Berlin, skateboard as a sub-culture
First stop in our journey around the globe in the search of the 10 best cities to skate: Berlin.
Berlin is a fierce competitor to Barcelona for the status of European Capital of Skateboard. Skaters, locals and journalists are even talking about skateboard in Berlin as a sub-culture. How skateboard came to be so deeply anchored into Berlin’s culture? What are the singularities of the city to bring both passion and respect among the skateboarders’ community – nationally and internationally?
A bit of history
During the 80’s, the German Democratic Republic GDR (East Berlin) was the stage of a lot of gloomy childhood, dictated by communist rules. Skateboard, this sport imported from USA, was an act of civil disobedience. The skateboards were made with “what’s to hand” and only a handful of skaters could be found; they all knew each other and were like a family, sharing the same values, passion and danger of this intolerable sport.
After the fall of Berlin’s Wall in 1989 and Berlin’s reunification, Berliners from the Eastern part migrated massively toward bigger and brighter shores on the West, leaving behind vast areas and industrial lots, an oasis for skaters! Skateboard democratized and the scene began growing.
The best testimony about Berlin’s skating history is indisputably Marten Persiel’s documentary “This ain’t California” (2012). The movie was diffused all around Europe and even in USA in various festival, and won several awards: Best Documentary at Cannes’ Festival in 2012, Best Scenario and Best Movie-Maker at the International Skateboard Festival of Los Angeles.
Even if skateboard is a democratized sport nowadays, the roots are still. The young generation still perceive skateboard’s culture as a way to express their unique style and a way to see the world differently to “normal people”. The sport conveys a certain idea of multiculturalism, which is acknowledge in the spirit of friendship, freedom and joy of community. The singular way of thinking and living skateboarding before the Wall fell down remains.
Berlin is characterized by its constant construction. No matter where you look, you can always see cranes in action. This perpetual development offers the most complete Europe’s playground for skaters, as new spots are appearing almost every day! The city is overflowed with skateparks and street spots, more various and unique one than the other. This is what make Berlin different from Barcelona and produces its unique shapes: rough ground, rusty edges, cracks, cobblestones and DIY spots.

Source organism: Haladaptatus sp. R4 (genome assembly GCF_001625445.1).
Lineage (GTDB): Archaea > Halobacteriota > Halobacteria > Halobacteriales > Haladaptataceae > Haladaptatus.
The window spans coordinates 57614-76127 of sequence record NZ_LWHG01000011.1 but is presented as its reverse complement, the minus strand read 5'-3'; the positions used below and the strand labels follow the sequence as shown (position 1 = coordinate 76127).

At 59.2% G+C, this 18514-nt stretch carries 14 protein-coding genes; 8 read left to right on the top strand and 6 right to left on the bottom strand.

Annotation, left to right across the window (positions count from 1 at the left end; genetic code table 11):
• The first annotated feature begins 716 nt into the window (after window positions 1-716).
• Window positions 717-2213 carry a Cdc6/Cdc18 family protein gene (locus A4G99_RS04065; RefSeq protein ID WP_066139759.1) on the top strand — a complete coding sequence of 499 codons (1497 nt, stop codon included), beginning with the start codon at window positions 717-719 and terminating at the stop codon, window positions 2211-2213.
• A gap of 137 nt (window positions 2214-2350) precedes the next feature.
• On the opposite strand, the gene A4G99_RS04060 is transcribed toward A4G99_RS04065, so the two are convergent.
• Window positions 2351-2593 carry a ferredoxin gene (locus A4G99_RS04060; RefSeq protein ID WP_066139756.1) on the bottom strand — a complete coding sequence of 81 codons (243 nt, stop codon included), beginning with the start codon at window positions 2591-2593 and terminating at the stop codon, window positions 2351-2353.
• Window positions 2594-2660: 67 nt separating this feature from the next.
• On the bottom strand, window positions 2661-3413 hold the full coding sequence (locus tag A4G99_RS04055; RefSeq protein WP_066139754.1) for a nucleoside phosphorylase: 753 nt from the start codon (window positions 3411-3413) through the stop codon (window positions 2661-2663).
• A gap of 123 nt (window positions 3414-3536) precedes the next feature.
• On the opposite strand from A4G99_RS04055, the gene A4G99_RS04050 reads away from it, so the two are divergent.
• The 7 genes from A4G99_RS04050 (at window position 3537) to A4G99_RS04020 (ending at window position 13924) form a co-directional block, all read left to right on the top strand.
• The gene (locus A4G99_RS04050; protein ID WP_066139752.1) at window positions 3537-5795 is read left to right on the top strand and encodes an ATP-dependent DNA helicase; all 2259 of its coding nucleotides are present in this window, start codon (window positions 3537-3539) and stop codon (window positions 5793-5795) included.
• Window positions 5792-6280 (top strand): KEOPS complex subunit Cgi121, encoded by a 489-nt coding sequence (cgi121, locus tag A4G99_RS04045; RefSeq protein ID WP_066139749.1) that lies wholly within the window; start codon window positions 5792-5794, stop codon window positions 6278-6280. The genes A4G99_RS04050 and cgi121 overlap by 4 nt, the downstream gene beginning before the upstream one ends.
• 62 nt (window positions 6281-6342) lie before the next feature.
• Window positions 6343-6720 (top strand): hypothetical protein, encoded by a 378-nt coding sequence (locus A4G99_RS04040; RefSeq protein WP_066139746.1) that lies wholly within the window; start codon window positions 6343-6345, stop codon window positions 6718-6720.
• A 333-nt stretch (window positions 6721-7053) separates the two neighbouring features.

Despite the large number of skateparks, they are quite far away from each other. One tip if you want to make the best of your skateboarding day: localize them before going on session!
The skateparks offer is so large you might not know where to start… Here some ideas about famous and unique skateparks:
- Skatehalle: the biggest indoor skatepark, good option when it’s raining (which can happen quite often), hidden behind enormous warehouse plastered with graffiti tags, in the heart of Friedrichshain district.
- Bétonhausen: skatepark composed of 2 bowls – indoor and outdoor – with DIY inspiration giving the place a unique spirit.
If you are familiar with Berlin’s skating scene, or even with historic iconic skateboard spots, you might know Warschauer Strasse and its mythic series of benches whose edges were covered in metal. Unmissable, this spot was often the starting point of street session, the venue of the annual Battle at the Bänke Comp for the Go Skateboarding Day, and through the years, some of the world’s best skaters have carved their mark into the benches history. This time is over, as the 21st August 2016, the benches have been removed without official reason. It was – and remains – a big loss for Berlin’s skate culture.
Experience Berlin’s skating scene
The strong and meaningful history skateboarding is carrying combined with the urban characteristics’ and uniqueness of Berlin raised skateboard as a sub-culture. More than a sport, a way of life, skate culture could be assimilated to the broader sense of friendship and family. No matter which part of Berlin you want to go, you can take your skateboard and immediately find people you have something in common with. It’s a feeling that makes skaters unique here.
Berlin is now your next destination? The free magazine Anzeige Berlin documents the skating stage of Berlin and gives an overview of the current street spots, see you there!
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